Skills Incubator Building Hard and Soft Skills - Kingswood Oxford

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October 23, 2023

Skills Incubator Building Hard and Soft Skills

A new initiative in the Middle School, The Skills Incubator, is an opportunity for students to learn for learning’s sake: to explore, to be curious, to fail, and to succeed.  In the Sola micro-course, running in a 75-minute eight-class cycle, the class of 11 girls discovered Sola: The School of Leadership, Afghanistan, now in residence in Kigali, Rwanda, a boarding school that educates Afghan young women who are unable to learn in their own country due to the Taliban’s restrictions on female education. 

 

According to the school’s website, the number of Afghan girls attending secondary school in 2021 was 1.1 million; now the number is zero since it is illegal for girls in Afghanistan to attend school after the sixth grade. Afghanistan is the only country in the world to bar half of its population from receiving an education.

 

 

Emphasizing authentic learning using future-focused skills: empathy, collaboration, research communication, creative problem-solving, reflection/innovation/iteration, tech, and media literacy, and engaged citizenship, the students reflect on how their education is different from the education of Afghan girls; research the lives of well known Afghan women who are global leaders (Shabana Basij-Rasikh, Pashtana Dorani, Fatima Amiri, Zahra Joya, Tamana Zaryab Paryani) and communicate with these women and the female students of Sola.

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n a recent class, the students were writing letters of introduction, including photos of themselves, and making friendship bracelets in KO colors of red and black with hopeful expressions to send to Rwanda and form friendships. The hope is to build a connection with the Afghan girls and start a pen pal relationship. There’s also an upcoming book drive centered around the books they feel that every middle school girl should read.

 

The plight of the Afghan girls provided meaningful conversation among the classmates.

 

 

“They are smart girls who wanted to know more,” one KO student said. 

 

“We take school for granted, and we don’t want to get out of bed,” another student said, “ but these girls are actually dying to go to school.”

 

“The reason the Taliban doesn’t want women educated is because the women would get stronger and that would threaten them,” one student shared.

 

Middle School teacher Beth Repp shared that since the students started learning about Sola, the Taliban instituted two more restrictive laws against women, one barring them from going to the salon and another from visiting parks.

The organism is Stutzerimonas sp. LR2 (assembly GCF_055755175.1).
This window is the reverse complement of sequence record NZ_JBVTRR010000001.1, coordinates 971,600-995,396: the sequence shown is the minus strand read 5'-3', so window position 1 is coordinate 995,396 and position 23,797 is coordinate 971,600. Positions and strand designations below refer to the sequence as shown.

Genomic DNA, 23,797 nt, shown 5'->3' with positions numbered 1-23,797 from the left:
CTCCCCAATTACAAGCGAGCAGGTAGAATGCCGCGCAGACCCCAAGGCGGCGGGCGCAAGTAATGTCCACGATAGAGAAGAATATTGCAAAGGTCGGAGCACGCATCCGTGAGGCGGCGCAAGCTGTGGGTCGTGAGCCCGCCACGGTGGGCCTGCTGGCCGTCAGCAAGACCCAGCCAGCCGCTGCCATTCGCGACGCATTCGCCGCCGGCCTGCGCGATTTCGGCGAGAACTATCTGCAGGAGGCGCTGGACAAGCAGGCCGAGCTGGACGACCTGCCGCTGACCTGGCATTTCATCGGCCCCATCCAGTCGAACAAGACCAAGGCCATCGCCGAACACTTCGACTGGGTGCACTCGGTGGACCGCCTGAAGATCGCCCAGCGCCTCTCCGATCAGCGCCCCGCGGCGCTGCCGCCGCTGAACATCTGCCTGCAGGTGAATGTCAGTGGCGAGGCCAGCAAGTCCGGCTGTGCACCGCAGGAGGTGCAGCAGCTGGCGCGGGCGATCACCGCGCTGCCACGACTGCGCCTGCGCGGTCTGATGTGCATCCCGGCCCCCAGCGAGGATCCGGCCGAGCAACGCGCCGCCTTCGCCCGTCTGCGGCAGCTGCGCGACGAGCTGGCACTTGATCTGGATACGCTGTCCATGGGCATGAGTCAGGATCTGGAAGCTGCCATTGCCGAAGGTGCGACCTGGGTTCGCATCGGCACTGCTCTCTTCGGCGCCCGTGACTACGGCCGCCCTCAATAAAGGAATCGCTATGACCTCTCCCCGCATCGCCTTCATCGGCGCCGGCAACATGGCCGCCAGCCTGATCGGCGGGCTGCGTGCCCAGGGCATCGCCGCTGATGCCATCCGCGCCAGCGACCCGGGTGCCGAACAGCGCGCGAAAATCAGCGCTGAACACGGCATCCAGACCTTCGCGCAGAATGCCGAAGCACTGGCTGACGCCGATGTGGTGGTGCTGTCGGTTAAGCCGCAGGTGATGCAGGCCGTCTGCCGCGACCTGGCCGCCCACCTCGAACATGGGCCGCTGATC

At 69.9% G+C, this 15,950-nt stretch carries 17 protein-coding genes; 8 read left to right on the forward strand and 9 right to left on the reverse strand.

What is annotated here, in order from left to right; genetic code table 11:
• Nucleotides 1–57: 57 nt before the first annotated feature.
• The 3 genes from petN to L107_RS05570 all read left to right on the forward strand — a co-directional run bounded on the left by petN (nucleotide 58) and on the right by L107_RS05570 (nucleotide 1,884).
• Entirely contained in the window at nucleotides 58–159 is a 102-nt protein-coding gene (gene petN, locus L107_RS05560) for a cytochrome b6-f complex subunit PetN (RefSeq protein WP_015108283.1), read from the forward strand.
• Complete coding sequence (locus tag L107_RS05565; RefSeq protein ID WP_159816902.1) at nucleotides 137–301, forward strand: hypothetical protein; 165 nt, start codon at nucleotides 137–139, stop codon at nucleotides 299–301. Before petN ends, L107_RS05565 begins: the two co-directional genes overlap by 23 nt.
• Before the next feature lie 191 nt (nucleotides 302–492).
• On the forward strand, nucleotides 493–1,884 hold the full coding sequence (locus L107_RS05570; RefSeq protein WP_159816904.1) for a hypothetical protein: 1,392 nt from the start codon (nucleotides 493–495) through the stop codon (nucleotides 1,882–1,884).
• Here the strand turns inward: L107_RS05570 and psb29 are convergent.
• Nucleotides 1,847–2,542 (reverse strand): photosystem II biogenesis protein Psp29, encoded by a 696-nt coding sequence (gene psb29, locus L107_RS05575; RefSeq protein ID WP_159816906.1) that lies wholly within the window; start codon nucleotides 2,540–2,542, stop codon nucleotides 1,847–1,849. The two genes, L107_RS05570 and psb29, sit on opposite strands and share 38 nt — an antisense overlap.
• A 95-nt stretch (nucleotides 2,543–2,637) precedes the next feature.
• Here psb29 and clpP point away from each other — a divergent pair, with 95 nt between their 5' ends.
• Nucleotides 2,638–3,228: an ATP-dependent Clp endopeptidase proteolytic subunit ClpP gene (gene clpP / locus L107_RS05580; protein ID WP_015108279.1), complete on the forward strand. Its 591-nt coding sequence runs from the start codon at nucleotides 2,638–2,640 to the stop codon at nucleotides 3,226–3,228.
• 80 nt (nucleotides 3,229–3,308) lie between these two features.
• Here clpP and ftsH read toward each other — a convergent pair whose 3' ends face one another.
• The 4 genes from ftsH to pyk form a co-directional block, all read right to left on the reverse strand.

“What’s the point of doing that?” a student asked. “I can understand that the Taliban doesn’t want women to be educated but it doesn’t make any sense that they can’t go to salons or parks.”

 

“It’s all about control,” Repp answered.

 

The students shared that they wanted to describe their lives to the Afghan students in their letters as well as ask them questions about the music they listen to. Although one student said she wanted to share her story of her family, she was sensitive not to talk too much about it so as to not sadden the Afghan girls.

 

“I want to talk about my family life in the letter but I don’t want to talk about it too much and make them feel bad,” she said. But I want to give them hope and have them think, ‘That could be me.’” 

 

The students also discussed what items they would take with them if they were suddenly displaced from their homes. Ever practical, many of the students shared they would take their phones or money, but some added they would take family members, a notebook for writing, or a treasured stuffed animal.

 

Sola was founded by Shabana Basij-Rasikh. Both her parents were educators and understood the value of schooling. As a young girl, Shaban dressed as a boy to attend school and took a different route to school every day to avoid the ire of the Taliban. Many of the teachers who teach at Sola now are highly educated women who held top government positions before the Taliban regained control of the country. Eighty-five percent of the current sixth-grade girls at Sola are Afghan refugees who lived in refugee camps all over the world. The girls are able to speak with their families back in Afghanistan for one hour per day, but the families must be very discreet about their daughters’ education and not raise the suspicion of the Taliban for fear of imprisonment or worse.

 

Middle School teacher Matthew Wiggin who co-teaches the class with Beth Repp will travel to Sola in November with the KO student letters, beaded bracelets, and books. Wiggin’s trip is funded by the Jamie Garfield ’00 Grant  Program, which was endowed by Diana Garfield in 2007.  Each year since then, students and teachers have been invited to submit proposals for a project of special interest or importance to them. The focus of the proposed projects is to be a “hands-on”  experience rather than a theoretical or academic pursuit. The recipient chosen is to embody Jamie’s candid wit, work ethic, and passion for travel and life. 

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KO and a Cup of Joe – Thursday Mornings throughout the Summer

Join us for a brief information session to learn about the academic and co-curricular offerings at Kingswood Oxford School during the summer: June 20, 27, July 11, 18, 25, August 1, and 8 at 8:30 a.m. in Roberts Building’s lower lobby. For more information, contact our Admissions Office at (860) 727-5000. What a Difference a Day Makes!